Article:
Future Fund's new CIO lays out organisational priorities

Ben Samild unveils a strategy of adaptability, collaboration, and resilience amid a changing global investment landscape, in his first public address as chief investment officer of Australia's sovereign wealth fund.
Future Fund's new CIO lays out organisational priorities

In his first public address since taking the helm in August, Ben Samild, chief investment officer of Australia’s Future Fund, laid out his vision for the A$205 billion ($131 billion) sovereign wealth fund that underscores a radical shift towards collaboration and inclusion.

"We do this fantastically interesting thing and get paid for it. It’s a joyous privilege and it means something to so many people — to colleagues and their families, to Australian taxpayers and their families, and to future generations who will inherit this country," said Samild at the Conexus Fiduciary Investors Symposium on November 13.

Ben Samild
Future Fund

"The Future Fund strengthens the Commonwealth’s credit rating. It bolsters the government’s balance sheet. And it offsets national debt and reduces future financial liabilities — that's less tax for every Australian to have to pay, well into the future," said Samild.

Samild highlighted the importance of fostering curiosity, collaboration, and purpose across the agency for the pursuit of superior long-term investment returns.

His key focus is to ensure strong risk-adjusted returns through a sense of connection and inclusion amongst the team.

"Connection and inclusion are vital to the success of our model. It is how we most effectively leverage diverse perspectives and the firehose of data, information, and insight that comes into the Future Fund every single day," he said.

His remarks signal a departure from the more traditional, competitive norms that have dominated the industry, pointing to a new era of cooperation and shared purpose in Australia's financial landscape.


The Future Fund was established in 2006 with an initial A$60.5 billion and has grown to A$205 billion today, with an additional A$60 billion managed for the Commonwealth Government across six other public interest funds.

Samild describes his appointment as being about an evolution rather than a revolution, with the Future Fund maintaining around 30% in listed equity exposure and 60% in equivalent equity exposure. The focus is on adding incremental value through asset allocation changes and asset selection success, he said.

"My organisational priorities are about facilitating a virtuous circle of learning and improving our probabilities of producing strong long-term results," said Samild.  

He highlighted the recent changes to the investment team, including having two deputy chief investment officers, and a structural change where all sector heads and above sit on the Investment Committee. These changes were made to foster active ownership, participation, and contribution and to leverage diverse perspectives.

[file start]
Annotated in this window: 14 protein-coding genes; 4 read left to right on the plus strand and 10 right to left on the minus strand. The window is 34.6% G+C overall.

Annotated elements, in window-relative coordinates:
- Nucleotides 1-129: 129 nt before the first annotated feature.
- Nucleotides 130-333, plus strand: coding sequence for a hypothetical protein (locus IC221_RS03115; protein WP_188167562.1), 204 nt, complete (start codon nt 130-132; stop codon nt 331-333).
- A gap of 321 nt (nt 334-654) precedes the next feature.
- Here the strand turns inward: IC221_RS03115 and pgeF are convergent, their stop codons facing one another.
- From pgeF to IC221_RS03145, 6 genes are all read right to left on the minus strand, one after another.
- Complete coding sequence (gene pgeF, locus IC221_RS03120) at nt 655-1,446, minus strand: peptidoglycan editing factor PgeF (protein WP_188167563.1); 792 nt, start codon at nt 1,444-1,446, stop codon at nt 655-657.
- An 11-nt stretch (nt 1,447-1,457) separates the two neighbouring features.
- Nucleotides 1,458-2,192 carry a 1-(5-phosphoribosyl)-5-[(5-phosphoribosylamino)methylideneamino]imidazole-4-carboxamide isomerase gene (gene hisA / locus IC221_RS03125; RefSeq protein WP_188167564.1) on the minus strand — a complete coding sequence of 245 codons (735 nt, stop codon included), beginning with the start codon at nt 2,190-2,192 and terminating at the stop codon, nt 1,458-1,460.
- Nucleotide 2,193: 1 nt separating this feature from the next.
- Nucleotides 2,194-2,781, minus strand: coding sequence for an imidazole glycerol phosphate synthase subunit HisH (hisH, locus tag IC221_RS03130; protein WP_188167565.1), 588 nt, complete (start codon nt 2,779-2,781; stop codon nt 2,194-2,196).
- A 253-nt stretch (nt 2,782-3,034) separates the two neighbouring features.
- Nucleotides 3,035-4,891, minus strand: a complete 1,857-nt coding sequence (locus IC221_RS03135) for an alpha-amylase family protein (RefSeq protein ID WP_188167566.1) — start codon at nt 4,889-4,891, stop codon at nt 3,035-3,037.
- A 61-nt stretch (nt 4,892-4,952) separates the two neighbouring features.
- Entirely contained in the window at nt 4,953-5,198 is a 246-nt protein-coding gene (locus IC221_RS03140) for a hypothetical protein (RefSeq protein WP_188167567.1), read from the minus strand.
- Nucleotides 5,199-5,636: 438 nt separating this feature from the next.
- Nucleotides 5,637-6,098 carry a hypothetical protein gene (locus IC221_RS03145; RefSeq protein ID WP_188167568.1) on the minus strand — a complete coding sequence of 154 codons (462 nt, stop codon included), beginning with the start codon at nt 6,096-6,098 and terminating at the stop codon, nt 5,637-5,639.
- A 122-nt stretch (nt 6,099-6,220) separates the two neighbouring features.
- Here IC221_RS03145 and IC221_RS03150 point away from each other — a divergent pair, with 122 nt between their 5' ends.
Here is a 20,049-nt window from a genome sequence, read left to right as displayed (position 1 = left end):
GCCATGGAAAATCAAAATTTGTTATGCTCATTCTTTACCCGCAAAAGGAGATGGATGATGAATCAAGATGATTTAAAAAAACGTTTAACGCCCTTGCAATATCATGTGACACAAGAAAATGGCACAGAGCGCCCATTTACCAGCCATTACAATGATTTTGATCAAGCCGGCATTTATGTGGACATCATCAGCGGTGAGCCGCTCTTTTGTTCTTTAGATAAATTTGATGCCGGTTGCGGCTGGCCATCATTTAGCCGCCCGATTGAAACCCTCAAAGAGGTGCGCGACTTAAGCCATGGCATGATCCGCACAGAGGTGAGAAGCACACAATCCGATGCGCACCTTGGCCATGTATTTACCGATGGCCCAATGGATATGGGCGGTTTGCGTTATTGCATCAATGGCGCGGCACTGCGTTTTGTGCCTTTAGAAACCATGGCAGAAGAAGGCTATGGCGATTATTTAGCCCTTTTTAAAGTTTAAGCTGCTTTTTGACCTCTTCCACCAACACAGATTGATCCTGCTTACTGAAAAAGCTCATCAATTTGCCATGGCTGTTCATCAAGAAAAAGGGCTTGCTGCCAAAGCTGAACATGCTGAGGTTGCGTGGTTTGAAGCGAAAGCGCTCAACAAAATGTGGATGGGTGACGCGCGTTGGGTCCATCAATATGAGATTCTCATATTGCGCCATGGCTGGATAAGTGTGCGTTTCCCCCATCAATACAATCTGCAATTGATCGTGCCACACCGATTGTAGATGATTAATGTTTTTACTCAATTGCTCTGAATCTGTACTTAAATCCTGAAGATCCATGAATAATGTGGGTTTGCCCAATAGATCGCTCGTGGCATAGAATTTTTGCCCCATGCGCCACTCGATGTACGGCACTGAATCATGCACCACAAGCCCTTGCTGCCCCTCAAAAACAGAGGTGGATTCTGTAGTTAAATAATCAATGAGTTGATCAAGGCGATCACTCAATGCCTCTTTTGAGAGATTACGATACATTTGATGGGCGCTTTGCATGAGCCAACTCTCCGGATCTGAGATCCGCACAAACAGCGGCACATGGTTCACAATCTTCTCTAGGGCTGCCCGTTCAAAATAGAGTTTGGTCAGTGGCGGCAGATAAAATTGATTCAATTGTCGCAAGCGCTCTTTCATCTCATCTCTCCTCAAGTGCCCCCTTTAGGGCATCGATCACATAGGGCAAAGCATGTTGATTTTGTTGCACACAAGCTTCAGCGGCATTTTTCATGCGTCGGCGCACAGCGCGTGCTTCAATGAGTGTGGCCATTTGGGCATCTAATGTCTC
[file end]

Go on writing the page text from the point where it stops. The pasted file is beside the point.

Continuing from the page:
“This is definitely not the textbook ideal size for efficient decision making. But at its core, our style of investing makes a deliberate trade-off between efficiency and effectiveness. Effective in our context as a long-term asset owner is not necessarily always efficient,” he said.


As the world emerged from the pandemic, and major themes including inflation, geopolitical challenges, and climate change came to prominence, the Future Fund released two profound position papers: “The New Investment Order”, which was followed by “The Death of Traditional Portfolio Construction?

These views inform Samild’s structures and approaches for his team.

“The world is changing. We have been talking about the changing investment environment for a long time,” he said. “Inflation moving higher, rates following that trend; changes in the geopolitical order; more conflict; the challenge of climate change and re-designing the global energy system, and fiscal expansion are among the big themes we see as the most important influences on our daily investment decisions.”

Most, if not all of these structural forces have come to pass or are at least developing, he said.

“In the face of this, we have tried to build as much resilience into the portfolio as we can while we try to work through big questions like: What level of real rates can the international economy and global government finances sustain?” said Samild.

The answer to these questions, he believes, holds the key to the next evolution of their $A$255 billion portfolio and the seven public interest funds in their care.

Despite the challenges ahead, Samild remains confident. "The Future Fund investment culture is a created comparative advantage that complements our endowed advantages. It must be nurtured, evolved, and developed every day and it will always be a bit confusing; a bit ambiguous; a bit frustrating; but if done well, [then very] joyous and ultimately successful."

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